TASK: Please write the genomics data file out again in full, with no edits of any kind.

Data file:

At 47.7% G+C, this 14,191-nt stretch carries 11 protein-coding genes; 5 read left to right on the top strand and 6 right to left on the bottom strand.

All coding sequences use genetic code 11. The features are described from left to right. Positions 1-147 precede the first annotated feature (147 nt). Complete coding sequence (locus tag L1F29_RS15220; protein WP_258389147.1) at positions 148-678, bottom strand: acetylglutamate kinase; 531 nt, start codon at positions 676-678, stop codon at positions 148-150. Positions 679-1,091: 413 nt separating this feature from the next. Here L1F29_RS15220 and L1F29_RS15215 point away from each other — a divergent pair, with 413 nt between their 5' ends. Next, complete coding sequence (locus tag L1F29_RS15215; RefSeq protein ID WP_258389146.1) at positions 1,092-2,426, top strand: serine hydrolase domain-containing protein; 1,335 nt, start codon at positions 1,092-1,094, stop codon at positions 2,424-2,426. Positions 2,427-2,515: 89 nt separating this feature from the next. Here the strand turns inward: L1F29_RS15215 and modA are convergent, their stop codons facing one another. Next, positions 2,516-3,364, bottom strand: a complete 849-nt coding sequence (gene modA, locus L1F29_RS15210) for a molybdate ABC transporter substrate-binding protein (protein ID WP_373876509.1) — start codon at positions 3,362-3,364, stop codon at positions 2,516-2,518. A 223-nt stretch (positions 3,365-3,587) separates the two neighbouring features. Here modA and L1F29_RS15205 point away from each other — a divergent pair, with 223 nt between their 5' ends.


At 47.7% G+C, this 14,191-nt stretch carries 11 protein-coding genes; 5 read left to right on the top strand and 6 right to left on the bottom strand.

All coding sequences use genetic code 11. The features are described from left to right. Positions 1-147 precede the first annotated feature (147 nt). Complete coding sequence (locus tag L1F29_RS15220; protein WP_258389147.1) at positions 148-678, bottom strand: acetylglutamate kinase; 531 nt, start codon at positions 676-678, stop codon at positions 148-150. Positions 679-1,091: 413 nt separating this feature from the next. Here L1F29_RS15220 and L1F29_RS15215 point away from each other — a divergent pair, with 413 nt between their 5' ends. Next, complete coding sequence (locus tag L1F29_RS15215; RefSeq protein ID WP_258389146.1) at positions 1,092-2,426, top strand: serine hydrolase domain-containing protein; 1,335 nt, start codon at positions 1,092-1,094, stop codon at positions 2,424-2,426. Positions 2,427-2,515: 89 nt separating this feature from the next. Here the strand turns inward: L1F29_RS15215 and modA are convergent, their stop codons facing one another. Next, positions 2,516-3,364, bottom strand: a complete 849-nt coding sequence (gene modA, locus L1F29_RS15210) for a molybdate ABC transporter substrate-binding protein (protein ID WP_373876509.1) — start codon at positions 3,362-3,364, stop codon at positions 2,516-2,518. A 223-nt stretch (positions 3,365-3,587) separates the two neighbouring features. Here modA and L1F29_RS15205 point away from each other — a divergent pair, with 223 nt between their 5' ends.